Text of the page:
Responding to a freedom of information (FOI) request, HMRC has remained reticent on the projected savings from moving its web content to the GOV.UK portal.
An earlier FOI query established that the department expected to achieve £169,000 in savings by April 2016 and £202,000 per year thereafter, pointing to a five-year payback period on the initial outlay of around £982,000 on the project in staff costs.
But in response to AccountingWEB’s follow-up question on whether it would achieve any immediate savings, HMRC referred us to the Cabinet Office. “These figures apply only to HMRC. GOV.UK is a cross-departmental project,” HMRC explained.
The previous figures from HMRC showed costs of £942,000 were budgeted in May 2014 for elements of the transition project that were not “business as usual”. But actual costs as at the end of the project in March 2015 were £40,000 higher. The latest information put this additional cost down to the one-off the development of an application programming interface (API).
“This was more resource intensive to develop and test than originally estimated. This has now been implemented and is supporting our new HMRC Manuals Beta Service,” the tax department said.
The cost figures provided up to December 2014 were for HMRC-invoiced figures and did not include Government Digital Service (GDS) costs unless specifically invoiced to the Revenue. The figures included a £500,000 one-off payment to GDS for implementing the project that had not been included in the original budget.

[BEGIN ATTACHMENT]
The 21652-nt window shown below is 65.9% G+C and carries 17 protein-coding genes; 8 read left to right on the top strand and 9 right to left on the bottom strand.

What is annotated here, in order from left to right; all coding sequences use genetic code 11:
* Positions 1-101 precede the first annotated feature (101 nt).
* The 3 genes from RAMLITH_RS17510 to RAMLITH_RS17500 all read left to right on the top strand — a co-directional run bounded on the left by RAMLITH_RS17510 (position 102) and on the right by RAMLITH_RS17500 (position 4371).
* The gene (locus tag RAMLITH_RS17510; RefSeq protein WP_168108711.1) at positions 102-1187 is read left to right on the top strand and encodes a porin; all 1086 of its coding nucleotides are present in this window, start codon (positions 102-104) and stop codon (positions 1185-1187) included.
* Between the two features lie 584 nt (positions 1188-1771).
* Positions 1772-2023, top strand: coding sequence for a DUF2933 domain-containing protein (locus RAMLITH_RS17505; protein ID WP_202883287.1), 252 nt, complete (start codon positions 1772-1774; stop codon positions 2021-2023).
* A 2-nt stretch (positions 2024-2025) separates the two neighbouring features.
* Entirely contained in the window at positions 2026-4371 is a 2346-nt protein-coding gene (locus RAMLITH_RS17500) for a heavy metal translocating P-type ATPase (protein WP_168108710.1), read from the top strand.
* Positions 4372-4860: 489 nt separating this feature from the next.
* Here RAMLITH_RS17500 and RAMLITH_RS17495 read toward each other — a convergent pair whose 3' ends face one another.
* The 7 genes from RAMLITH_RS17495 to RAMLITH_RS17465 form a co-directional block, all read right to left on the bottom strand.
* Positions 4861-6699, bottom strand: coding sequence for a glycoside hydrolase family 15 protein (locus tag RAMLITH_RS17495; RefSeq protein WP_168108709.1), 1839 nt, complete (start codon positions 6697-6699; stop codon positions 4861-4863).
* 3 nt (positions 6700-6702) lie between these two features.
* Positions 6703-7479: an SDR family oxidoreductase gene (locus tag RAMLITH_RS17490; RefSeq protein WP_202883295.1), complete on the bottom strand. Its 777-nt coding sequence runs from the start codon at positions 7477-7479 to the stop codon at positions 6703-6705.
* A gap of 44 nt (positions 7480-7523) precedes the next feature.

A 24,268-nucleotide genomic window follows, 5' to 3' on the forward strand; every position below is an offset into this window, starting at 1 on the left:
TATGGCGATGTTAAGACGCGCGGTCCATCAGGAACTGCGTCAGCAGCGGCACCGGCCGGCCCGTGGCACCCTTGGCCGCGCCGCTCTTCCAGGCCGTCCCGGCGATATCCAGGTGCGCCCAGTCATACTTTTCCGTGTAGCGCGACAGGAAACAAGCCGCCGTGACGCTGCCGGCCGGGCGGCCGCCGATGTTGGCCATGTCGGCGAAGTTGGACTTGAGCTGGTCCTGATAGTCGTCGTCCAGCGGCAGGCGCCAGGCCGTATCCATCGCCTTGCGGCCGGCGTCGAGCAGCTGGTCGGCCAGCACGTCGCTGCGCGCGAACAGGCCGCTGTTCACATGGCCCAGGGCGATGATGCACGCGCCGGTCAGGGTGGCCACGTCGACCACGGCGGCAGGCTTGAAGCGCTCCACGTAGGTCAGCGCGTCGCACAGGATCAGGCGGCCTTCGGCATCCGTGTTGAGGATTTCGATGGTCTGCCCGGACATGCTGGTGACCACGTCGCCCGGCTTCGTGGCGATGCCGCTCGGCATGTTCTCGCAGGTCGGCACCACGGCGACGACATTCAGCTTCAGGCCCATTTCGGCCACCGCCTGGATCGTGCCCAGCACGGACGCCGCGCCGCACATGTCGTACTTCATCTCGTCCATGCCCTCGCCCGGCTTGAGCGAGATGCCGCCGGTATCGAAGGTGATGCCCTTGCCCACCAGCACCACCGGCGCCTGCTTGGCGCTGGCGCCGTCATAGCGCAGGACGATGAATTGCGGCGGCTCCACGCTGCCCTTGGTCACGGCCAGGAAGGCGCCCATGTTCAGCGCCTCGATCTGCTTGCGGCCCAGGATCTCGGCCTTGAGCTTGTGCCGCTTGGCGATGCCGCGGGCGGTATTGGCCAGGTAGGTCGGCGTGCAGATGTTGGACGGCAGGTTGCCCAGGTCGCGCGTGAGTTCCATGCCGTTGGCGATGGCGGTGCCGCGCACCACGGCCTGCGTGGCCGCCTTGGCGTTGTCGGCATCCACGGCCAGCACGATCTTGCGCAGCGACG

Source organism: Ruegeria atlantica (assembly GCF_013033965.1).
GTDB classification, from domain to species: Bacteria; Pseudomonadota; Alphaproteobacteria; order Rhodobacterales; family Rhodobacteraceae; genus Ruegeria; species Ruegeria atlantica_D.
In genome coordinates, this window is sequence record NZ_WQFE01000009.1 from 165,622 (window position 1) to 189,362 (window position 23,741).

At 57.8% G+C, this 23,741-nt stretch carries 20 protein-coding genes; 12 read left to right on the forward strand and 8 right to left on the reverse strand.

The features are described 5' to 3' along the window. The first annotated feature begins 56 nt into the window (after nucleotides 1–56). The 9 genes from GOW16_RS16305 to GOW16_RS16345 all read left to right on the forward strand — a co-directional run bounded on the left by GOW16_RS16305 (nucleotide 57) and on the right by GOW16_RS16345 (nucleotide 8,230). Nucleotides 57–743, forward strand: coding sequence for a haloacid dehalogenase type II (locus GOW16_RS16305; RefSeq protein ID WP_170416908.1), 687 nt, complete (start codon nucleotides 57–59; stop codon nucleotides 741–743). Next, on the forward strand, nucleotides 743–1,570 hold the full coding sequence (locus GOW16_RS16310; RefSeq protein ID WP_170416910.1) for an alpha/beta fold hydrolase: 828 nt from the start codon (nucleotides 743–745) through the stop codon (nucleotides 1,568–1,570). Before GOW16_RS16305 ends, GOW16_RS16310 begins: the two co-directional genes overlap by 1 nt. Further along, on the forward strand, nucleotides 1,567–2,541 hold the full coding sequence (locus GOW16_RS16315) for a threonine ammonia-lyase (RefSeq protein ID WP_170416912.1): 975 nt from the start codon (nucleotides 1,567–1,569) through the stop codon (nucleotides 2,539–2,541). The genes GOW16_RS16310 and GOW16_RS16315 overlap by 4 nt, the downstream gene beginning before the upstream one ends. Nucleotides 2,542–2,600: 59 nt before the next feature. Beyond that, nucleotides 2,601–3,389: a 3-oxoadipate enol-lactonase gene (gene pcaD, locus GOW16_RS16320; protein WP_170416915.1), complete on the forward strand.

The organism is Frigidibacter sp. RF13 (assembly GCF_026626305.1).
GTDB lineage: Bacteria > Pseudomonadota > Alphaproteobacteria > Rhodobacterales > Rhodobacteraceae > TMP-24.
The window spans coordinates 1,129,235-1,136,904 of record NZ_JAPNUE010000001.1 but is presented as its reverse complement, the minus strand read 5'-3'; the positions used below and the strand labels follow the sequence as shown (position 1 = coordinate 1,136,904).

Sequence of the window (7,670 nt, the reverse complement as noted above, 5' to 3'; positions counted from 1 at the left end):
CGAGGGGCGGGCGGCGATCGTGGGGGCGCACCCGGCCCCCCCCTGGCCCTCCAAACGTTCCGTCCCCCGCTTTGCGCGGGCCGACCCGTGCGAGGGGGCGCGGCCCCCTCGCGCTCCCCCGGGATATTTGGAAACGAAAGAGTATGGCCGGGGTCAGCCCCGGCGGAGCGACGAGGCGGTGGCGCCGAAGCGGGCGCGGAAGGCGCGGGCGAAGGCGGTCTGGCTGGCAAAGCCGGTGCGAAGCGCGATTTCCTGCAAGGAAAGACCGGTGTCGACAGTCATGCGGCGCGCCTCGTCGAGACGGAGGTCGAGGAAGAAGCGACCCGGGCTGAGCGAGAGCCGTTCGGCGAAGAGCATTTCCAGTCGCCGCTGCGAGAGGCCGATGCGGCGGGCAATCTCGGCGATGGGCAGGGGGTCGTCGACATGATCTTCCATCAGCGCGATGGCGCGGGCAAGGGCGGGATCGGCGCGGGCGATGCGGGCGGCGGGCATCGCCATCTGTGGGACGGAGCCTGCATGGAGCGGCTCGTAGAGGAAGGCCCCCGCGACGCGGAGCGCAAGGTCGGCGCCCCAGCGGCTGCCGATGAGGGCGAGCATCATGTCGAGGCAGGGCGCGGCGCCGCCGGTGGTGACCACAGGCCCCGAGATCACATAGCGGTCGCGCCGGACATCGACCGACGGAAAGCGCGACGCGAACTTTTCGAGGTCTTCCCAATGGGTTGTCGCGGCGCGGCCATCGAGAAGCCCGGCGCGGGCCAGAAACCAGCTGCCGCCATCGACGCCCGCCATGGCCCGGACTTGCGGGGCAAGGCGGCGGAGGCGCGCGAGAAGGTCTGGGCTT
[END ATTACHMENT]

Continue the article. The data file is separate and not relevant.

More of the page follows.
HMRC explained that this additional sum was for content design, user research, software developers and management resources devoted to its agile project management approach.
Some savings against budget were achieved on the training side, as an estimated budget for overall training had been included as a contingency. GDS opted for standardised training for new content designers, which allowed HMRC to minimise costs.
Travel costs associated with the transition were also less than estimated. Detailed forward planning and co-ordination helped to reduce the need for face-to-face meetings. The project team used collaboration software to improve efficiency and reduce the need for travel, the department said.